• Concord Hospitality will debut Pittsburgh’s first AC Hotel in 2018 (133 rooms) as well as a 167-room Autograph Collection hotel from Marriott on the property of the Pittsburgh Athletic Association, located at the University of Pittsburgh; and
  • Core Realty plans to redevelop the fifth and sixth floors of the former Macy’s building in downtown Pittsburgh into a 155-room Even hotel to open in 2018.
The Drury Plaza Hotel Pittsburgh Downtown opened in February 2017.

Piatt said that it’s important to note that financing is becoming more difficult to come by for hotels in Pittsburgh.

“A lot of local lenders and players in Pittsburgh are maxed out in their portfolios because of the boom in hospitality in Pittsburgh,” he said. “It’s making it a little difficult to develop.”

Related Story: Pittsburgh: A ‘solid’ city with lots of supply

A Steady City

Despite the development boom, sources said Pittsburgh has held steady and weathered storms other markets could not during the recession due to the market’s stable economy and diverse demand drivers.

“We always have focused our efforts on Pittsburgh,” Piatt said. “Everyone else was in trouble with hotels [during the recession], and we were building hotels.”

Brian Kurtz, director of economic development for the Pittsburgh Downtown Partnership, said demand drivers for Pittsburgh are plentiful, with education being a big one. The city is home to several colleges and universities, including Carnegie Mellon University, University of Pittsburgh, Duquesne University and Point Park University.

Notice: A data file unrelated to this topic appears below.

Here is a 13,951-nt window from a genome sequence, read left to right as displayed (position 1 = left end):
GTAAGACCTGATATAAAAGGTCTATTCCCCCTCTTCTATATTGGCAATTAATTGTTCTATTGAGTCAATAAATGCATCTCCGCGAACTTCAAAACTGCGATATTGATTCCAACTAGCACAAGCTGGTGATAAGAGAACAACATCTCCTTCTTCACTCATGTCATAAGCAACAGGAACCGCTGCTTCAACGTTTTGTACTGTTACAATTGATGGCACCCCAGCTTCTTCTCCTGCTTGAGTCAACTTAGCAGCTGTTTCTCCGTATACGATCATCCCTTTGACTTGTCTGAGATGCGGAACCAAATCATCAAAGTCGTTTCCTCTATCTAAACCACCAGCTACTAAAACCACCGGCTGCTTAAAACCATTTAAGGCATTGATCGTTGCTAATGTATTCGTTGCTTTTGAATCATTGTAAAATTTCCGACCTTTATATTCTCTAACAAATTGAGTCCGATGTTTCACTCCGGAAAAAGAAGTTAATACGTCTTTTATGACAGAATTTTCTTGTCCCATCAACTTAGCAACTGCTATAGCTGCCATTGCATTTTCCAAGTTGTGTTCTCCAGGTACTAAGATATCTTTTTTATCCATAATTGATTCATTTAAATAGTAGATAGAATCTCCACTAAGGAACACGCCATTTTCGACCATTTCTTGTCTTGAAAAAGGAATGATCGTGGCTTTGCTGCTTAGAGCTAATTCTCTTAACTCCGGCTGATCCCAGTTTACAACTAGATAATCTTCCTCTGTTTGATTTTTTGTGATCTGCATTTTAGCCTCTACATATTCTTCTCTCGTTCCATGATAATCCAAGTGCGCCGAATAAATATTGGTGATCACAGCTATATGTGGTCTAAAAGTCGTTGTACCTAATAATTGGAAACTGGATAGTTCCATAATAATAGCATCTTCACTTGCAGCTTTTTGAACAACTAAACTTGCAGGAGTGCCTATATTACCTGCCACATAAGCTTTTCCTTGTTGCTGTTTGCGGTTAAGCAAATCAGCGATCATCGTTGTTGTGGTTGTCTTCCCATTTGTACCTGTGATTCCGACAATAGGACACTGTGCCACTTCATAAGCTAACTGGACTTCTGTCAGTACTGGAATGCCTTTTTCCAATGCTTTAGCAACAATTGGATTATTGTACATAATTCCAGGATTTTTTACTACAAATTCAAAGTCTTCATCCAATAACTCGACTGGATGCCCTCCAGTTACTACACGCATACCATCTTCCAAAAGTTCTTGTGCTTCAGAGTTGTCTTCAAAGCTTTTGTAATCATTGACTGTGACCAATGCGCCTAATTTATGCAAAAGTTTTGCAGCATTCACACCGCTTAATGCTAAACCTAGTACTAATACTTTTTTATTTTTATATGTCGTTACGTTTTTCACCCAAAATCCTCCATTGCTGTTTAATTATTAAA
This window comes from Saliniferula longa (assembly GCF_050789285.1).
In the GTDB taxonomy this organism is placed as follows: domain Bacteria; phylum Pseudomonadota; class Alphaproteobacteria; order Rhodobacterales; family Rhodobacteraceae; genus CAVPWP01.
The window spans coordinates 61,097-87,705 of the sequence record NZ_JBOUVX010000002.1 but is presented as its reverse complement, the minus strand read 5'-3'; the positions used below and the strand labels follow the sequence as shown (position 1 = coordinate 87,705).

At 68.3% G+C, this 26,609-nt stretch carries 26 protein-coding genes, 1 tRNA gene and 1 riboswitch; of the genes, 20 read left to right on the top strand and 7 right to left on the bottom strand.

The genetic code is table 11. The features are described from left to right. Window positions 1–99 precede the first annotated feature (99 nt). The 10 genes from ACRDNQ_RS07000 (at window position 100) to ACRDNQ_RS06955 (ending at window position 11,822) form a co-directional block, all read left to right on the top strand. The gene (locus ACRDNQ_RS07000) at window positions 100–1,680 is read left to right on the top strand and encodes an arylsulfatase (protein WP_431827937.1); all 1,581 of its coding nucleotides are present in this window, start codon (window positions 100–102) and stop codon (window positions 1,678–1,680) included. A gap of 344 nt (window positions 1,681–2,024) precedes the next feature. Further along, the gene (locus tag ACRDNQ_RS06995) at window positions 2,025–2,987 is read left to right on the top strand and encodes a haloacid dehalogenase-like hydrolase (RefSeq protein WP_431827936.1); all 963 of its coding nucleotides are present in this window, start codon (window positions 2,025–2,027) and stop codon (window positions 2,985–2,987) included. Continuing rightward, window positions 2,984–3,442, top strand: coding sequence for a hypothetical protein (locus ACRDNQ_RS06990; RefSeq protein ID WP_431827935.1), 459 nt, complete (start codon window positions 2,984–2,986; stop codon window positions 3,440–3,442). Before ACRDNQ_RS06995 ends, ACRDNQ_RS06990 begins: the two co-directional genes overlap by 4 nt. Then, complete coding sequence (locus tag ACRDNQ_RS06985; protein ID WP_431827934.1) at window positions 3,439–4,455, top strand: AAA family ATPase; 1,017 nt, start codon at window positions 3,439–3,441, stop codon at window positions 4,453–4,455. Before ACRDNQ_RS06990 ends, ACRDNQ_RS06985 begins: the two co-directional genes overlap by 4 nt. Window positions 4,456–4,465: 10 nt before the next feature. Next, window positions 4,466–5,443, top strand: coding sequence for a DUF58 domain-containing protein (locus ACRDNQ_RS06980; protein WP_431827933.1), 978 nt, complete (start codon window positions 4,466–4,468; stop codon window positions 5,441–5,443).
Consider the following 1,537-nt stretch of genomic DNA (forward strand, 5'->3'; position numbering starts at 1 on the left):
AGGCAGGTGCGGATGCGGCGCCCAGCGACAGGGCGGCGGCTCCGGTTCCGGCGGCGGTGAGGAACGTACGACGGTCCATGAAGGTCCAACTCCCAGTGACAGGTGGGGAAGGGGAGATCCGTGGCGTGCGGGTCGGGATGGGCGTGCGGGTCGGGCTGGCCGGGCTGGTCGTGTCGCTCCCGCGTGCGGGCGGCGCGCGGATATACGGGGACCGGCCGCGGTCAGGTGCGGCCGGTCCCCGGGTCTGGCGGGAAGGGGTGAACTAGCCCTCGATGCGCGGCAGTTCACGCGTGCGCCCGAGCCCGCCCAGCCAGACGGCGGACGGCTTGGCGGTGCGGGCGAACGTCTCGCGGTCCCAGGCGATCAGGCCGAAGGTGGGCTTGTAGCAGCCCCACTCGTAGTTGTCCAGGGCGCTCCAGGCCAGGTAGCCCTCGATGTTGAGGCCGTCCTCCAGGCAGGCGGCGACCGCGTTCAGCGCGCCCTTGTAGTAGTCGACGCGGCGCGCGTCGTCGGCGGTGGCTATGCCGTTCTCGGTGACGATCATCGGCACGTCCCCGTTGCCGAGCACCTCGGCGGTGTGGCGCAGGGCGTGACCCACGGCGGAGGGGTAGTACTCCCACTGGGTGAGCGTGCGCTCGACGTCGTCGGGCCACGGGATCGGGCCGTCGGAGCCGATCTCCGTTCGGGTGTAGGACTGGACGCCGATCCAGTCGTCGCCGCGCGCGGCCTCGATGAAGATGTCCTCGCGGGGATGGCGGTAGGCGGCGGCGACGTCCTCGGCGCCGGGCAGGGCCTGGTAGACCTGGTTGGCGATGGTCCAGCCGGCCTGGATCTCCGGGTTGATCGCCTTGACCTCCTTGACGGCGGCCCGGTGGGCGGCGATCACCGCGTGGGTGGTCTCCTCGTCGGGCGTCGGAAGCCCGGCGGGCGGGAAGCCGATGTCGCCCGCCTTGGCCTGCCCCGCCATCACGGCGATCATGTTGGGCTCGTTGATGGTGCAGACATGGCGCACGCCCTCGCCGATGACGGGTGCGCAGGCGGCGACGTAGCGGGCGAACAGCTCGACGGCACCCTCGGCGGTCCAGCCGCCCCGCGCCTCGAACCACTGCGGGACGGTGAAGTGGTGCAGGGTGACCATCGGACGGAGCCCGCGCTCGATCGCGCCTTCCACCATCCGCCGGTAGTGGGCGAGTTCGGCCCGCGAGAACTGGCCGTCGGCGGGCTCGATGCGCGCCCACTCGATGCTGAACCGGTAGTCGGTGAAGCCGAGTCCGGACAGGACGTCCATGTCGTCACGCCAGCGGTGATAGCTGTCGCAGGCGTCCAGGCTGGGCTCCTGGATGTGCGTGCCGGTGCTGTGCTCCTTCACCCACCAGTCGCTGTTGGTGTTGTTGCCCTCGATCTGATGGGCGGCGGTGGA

Sports teams are another driver for hotel demand, Kurtz said.

“We’ve tried to draw some causation between occupancy rates last May and June related to the Pittsburgh Penguins Stanley Cup Championship season. In the month of June last year, our occupancy rates were higher than the year prior … and average daily rate was higher than when the Penguins were not in the playoffs,” he said.

Kurtz said that the Rivers Casino, which opened in 2009, draws 4.6 million visitors a year (the market as a whole attracts 13.4 million visitors, according to the Pittsburgh Downtown Partnership report). A $35-million hotel is being planned by Rivers Casino, according to VisitPittsburgh. The seven-story, 214-room hotel will be built along the North Shore, next to the Carnegie Science Center and is expected to open in the summer of 2018.

Additionally, the arts are great demand drivers to the city, including a large theater scene and several museums, Kurtz said.

Davis said business travel and conventions and meetings business in Pittsburgh are still solid. However, the city does not have a true convention-center hotel. While Davis said attracting a convention hotel is an eventual goal, the time is not right now due to the supply surge the city has already seen. The focus right now is on absorbing new supply.

“But our hotels are telling me that they are seeing pretty strong weekends, which tells you visitation is strong,” Davis added.

Related Story: Baltimore’s development boom leads to hotel demand drivers